Hello, all. Do you have children or grandchildren involved in the summer reading program at their local library? Our Heights Branch is very busy with programs for all ages, babies to teens. In fact, the teens have a separate zone to hang out in completely away from the regular children's section. Watching all the activity when I was in to pick up some holds reminded me of all the summer days spent reading when in my childhood (shortly after the earth's crust began to harden). Some of those were such favorites I either still have them or have sought them out in recent years.
There are probably plenty of you who remember Ballet Shoes, by Noel Streatfeild:
She wrote many others in the series, all with shoes in the titles for the US market. Skating Shoes is excellent.
Authors who wrote many books were among my favorites, like Edward Eager.
Half Magic was there first, but there are many excellent sequels; all are fun and engaging.
Betty MacDonald of The Egg and I fame wrote wonderful children's books many people still recall fondly, featuring the character Mrs. Piggle-Wiggle, who had magical cures for misbehavior.
Most children like animals, so it's not surprising Doctor Doolittle was a hit:.
I especially enjoyed later volumes in the series like Doctor Doolittle and the Green Canary and Doctor Doolittle in the Moon.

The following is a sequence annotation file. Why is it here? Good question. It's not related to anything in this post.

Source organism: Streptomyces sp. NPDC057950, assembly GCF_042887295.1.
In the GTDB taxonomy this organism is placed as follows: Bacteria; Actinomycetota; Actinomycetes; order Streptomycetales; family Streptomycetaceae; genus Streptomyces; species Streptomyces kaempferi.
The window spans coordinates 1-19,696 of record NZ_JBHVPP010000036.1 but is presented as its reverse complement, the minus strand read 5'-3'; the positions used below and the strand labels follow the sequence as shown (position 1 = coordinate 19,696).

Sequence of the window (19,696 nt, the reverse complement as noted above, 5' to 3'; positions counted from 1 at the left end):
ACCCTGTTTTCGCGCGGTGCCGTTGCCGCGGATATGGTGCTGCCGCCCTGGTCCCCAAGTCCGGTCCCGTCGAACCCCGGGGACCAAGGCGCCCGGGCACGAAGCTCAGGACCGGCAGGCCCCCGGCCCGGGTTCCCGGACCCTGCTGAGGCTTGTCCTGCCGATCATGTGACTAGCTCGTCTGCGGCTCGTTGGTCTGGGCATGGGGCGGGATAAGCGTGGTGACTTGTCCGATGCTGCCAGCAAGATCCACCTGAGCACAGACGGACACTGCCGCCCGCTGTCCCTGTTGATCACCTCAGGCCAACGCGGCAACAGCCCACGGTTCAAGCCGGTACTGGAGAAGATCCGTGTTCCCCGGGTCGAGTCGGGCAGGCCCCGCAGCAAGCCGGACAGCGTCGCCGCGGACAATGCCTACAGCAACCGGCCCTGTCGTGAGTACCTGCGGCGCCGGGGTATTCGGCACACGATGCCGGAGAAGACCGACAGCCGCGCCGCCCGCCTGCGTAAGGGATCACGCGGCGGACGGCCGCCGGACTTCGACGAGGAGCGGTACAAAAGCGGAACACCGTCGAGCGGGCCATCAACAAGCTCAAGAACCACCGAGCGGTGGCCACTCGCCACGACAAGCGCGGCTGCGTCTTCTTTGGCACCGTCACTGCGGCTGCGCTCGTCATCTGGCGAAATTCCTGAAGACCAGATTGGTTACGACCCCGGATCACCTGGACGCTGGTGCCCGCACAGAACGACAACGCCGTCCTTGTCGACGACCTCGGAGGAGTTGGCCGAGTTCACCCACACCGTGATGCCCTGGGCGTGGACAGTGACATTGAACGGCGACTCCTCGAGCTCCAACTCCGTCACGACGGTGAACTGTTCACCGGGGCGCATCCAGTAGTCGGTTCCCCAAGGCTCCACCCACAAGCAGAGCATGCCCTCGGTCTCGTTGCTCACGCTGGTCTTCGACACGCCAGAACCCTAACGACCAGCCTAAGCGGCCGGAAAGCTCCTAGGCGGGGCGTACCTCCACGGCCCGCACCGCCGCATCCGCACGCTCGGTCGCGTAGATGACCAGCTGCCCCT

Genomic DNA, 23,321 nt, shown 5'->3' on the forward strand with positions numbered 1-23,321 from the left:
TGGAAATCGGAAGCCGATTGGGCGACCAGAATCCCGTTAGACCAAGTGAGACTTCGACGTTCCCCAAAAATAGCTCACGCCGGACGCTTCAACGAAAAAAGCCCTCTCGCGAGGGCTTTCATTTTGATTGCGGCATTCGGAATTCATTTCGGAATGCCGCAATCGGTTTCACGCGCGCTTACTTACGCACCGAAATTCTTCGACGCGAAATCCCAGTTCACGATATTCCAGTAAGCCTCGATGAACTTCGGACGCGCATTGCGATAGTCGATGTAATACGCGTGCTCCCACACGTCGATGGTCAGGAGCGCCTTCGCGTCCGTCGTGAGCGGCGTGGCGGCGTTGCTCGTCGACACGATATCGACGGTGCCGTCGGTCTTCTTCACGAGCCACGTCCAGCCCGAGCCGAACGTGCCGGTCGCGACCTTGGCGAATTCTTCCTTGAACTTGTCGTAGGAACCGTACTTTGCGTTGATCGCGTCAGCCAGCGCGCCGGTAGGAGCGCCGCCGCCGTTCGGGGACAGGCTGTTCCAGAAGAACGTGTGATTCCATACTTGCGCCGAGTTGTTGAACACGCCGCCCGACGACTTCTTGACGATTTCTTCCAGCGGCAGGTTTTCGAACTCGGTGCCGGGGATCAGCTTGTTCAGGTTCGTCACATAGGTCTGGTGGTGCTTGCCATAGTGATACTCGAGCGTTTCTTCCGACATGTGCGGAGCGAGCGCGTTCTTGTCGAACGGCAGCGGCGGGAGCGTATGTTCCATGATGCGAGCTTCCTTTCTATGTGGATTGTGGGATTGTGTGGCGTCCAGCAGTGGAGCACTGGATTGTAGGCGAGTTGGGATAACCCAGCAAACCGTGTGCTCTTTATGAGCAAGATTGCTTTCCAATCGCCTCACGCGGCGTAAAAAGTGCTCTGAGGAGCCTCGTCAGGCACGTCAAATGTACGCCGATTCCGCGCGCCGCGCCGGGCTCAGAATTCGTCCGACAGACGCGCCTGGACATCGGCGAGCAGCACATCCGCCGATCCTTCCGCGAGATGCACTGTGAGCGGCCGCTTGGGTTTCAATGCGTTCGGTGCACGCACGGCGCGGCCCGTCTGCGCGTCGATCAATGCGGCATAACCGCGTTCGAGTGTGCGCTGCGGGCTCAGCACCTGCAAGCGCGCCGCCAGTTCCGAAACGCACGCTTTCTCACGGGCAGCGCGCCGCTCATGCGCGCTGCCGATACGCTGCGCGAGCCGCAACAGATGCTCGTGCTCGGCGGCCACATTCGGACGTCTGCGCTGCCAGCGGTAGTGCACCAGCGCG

In another post I mentioned the Betsy-Tacy series by Maud Hart Lovelace; another one nearly as dear to my heart was set in Denver, by Lenora Mattingly Weber.
Featuring the lovable Malone family, the series begins during WWII and continues till after Beany is married with a family of her own.
With fewer entries, another family you want to join can be found starting here:
Although there are plenty of adventures and fun in the subsequent volumes, this was always my favorite. Why anyone would want to move away from a house with a trapeze inside and a tub full of clay is a mystery to me.
A friend told me about fifteen years ago about a series by a British author, Helen Cresswell that is a hoot, too.
This is the second title, but my favorite when the eccentric Bagthorpe family go into a frenzy of entering contests and trying to outdo one another.
After years of searching I've found exactly one of the Dean Marshall books well recalled from childhood. Maybe the others will turn up one of these days.
There are plenty of other books that were one offs, or nearly so that I read and re-read often as well.
The Chestry Oak was exciting, about a refugee boy from Hungary after WWII.
Daddy-Long-Legs by Jean Webster had one sequel, but it didn't feature Jerusha, so it seemed more a separate book to me.
Jessamyn West wrote a number of books for adults, but I glommed onto this one early and re-read it many times:
Last, but not least, a book I loved and checked out of the library dozens of times:
My copy was found at a yard sale and given to me as a birthday gift by a friend. There was one sequel to it, but I've never seen it anywhere.
Not mentioned in this post are the Anne of Green Gables books, not because I didn't like or read them, but rather, I don't remember where in the house mine are and was too lazy to rummage around to find them.
What childhood favorites would you like to pass along? Do you ever re-read those most special ones? Have you recommended the best beloved to friends and relatives?In the age of technology, are books destined to become extinct, like dinosaurs? Horrors, what a terrible thought! I hope not.